I would be considered a late bloomer coming out. It was my first year in college, in 2008. I was a musical theater major in Hartford, Connecticut, and there was a saying that when you walked into the theater school, everyone would know if you were or weren’t gay. There’s this stereotypical phrase: “Oh, that one is going to be gay by May.” I was actually gay by April, thank you. One month early.
I will remember the day I came out to my mom for the rest of my life. It was my last day of finals of freshman year. It was 24 hours of hell, and I crammed through all of it. I had to deconstruct a set, finish a 15-page English paper, wake up early, present a final scene in front of all the theater faculty, and talk to my teachers. But everything went very smoothly. I picked up my mom from the train station and we packed up my car, then started driving. We were talking about my freshman year, and she asked, “Mark, did you drink or smoke?” I said, “No Mom. I don’t smoke, I don’t do drugs, I don’t drink…but I am gay.”
My parents are immigrants from Italy (I’m the first generation born here), so I was really nervous, because my family is very, very Roman Catholic. My grandmother prays on her rosary beads every day. It’s one of those things where you’re either going to heaven or hell. My parents, however, are the liberals out of all of my conservative family, so I didn’t know what to expect. She turned a little red, smiled, and then said, “I kind of figured.” She was totally fine with it. She was very, very loving. She said, “Mark, it’s okay. Who you are is who you are. That’s fine.”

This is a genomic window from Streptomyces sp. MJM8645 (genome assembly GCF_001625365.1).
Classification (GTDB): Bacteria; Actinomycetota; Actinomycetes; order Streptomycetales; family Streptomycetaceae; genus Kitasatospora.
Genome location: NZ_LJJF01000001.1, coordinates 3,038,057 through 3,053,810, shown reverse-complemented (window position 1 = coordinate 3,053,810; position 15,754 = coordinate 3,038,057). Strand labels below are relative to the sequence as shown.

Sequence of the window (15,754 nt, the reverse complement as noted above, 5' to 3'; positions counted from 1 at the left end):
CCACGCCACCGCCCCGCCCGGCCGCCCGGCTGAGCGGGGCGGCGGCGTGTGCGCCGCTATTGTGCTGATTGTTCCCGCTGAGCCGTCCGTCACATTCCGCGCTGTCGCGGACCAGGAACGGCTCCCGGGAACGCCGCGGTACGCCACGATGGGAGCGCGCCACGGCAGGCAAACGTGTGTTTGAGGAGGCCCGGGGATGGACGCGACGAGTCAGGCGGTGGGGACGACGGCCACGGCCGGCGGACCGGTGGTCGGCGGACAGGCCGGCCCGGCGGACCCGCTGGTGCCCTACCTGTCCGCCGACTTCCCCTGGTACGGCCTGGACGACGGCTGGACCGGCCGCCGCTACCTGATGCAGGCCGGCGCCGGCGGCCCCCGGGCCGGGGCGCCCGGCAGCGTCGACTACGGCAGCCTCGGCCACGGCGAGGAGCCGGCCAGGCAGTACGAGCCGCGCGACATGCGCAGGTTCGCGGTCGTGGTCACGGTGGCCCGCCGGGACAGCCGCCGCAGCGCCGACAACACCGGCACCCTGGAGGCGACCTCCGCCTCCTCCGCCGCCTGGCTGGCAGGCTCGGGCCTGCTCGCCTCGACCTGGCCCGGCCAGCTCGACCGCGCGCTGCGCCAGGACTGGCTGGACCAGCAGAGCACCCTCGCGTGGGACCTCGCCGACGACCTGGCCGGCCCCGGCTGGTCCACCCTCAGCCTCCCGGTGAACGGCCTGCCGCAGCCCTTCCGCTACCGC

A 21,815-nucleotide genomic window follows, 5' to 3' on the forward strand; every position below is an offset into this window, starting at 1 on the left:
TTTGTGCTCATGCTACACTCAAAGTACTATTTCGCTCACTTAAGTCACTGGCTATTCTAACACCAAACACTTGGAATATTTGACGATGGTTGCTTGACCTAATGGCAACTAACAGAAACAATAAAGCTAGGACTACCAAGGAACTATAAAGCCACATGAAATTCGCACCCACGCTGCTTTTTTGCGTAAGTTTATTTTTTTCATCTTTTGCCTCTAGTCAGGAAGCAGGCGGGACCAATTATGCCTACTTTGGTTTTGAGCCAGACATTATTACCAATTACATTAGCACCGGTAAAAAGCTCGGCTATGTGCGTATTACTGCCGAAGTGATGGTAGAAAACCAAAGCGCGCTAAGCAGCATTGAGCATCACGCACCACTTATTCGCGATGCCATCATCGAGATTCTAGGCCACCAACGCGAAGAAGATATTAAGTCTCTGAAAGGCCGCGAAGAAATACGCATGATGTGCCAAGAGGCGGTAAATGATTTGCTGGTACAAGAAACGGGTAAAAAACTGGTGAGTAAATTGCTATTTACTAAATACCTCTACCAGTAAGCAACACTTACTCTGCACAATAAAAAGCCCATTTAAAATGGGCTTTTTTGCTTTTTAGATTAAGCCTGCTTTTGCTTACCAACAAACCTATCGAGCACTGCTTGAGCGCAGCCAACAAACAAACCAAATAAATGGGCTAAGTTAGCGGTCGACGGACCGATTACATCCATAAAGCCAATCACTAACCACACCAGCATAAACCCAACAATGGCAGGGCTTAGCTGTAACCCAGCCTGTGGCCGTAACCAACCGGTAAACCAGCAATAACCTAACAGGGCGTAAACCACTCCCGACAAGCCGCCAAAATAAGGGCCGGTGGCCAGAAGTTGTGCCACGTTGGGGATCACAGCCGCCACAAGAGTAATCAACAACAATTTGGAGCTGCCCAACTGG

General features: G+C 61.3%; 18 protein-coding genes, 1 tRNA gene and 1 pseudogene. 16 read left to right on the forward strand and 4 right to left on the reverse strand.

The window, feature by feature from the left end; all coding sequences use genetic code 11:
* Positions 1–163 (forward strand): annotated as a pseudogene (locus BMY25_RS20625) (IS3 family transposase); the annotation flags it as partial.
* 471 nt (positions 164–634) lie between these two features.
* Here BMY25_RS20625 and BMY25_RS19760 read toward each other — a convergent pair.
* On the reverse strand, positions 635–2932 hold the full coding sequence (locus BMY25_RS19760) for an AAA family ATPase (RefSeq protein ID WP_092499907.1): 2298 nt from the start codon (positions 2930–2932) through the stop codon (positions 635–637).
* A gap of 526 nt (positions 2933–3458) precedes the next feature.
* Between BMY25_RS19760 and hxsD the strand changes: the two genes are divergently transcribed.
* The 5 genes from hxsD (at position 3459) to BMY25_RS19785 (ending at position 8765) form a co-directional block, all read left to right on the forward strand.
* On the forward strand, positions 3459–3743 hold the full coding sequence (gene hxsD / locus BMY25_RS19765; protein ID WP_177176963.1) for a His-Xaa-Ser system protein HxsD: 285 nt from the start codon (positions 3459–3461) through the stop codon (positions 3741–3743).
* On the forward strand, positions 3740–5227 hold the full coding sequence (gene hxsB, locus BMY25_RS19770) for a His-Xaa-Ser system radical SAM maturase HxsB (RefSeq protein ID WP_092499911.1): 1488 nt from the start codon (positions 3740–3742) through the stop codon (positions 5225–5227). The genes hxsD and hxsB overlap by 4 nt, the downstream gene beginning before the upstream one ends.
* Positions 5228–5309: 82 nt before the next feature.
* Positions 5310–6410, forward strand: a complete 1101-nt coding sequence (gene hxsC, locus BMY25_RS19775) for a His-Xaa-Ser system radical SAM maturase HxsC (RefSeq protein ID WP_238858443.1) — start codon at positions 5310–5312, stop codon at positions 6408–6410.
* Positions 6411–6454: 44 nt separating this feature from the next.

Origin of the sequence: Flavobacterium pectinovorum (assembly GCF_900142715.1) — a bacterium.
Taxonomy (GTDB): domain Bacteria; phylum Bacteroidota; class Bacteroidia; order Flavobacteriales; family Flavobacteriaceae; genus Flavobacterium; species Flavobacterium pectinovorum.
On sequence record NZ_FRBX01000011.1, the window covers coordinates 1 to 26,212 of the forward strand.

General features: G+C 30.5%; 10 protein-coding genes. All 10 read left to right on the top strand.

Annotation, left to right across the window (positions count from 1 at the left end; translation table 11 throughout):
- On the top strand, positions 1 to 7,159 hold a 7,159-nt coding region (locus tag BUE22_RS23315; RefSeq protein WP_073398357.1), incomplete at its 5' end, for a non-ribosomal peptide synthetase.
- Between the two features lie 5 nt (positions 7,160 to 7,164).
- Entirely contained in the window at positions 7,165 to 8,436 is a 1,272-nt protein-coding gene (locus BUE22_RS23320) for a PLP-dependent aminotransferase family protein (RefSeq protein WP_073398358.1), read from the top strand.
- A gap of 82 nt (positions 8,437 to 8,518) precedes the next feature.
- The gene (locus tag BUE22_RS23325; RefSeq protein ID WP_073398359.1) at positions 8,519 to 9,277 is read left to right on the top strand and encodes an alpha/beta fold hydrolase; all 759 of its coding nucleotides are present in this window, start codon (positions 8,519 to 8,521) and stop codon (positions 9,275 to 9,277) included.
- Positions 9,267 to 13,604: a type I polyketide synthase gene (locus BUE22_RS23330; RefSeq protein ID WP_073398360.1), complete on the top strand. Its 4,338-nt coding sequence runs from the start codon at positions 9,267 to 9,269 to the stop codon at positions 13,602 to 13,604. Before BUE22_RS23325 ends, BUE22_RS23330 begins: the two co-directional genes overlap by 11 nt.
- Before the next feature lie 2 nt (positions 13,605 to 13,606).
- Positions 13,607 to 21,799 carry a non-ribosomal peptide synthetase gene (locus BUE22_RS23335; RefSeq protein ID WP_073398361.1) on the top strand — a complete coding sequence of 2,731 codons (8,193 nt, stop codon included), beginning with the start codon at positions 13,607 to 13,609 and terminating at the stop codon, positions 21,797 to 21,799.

Her main concern was for my safety. Literally, the second statement she made was, “I want you to do is be safe. There are diseases and AIDS everywhere, and there are hate groups and everything. I just want you to be safe and I want you to surround yourself in safe areas.” My parents were prepared to talk to me about sex. They said, “You have to be safe. Man or woman, you have to be safe. This is a world where anything is contracted quickly. Just wrap it. It’s so simple. Put a condom on it. Jesus.” They weren’t against premarital sex. They told me as long as you love the person, it’s great.
I really listened to what my parents had to say about sex—but that was the case even before I had come out to them. I have always viewed their love in a way that made me take my own decisions very seriously. I waited until I was 21 and I was with my first boyfriend. That’s considered late blooming. It was my senior year of college, and I finally had found someone, and we waited, and it was that much more special because I felt close to the one I loved.
Click through to read about our contributors!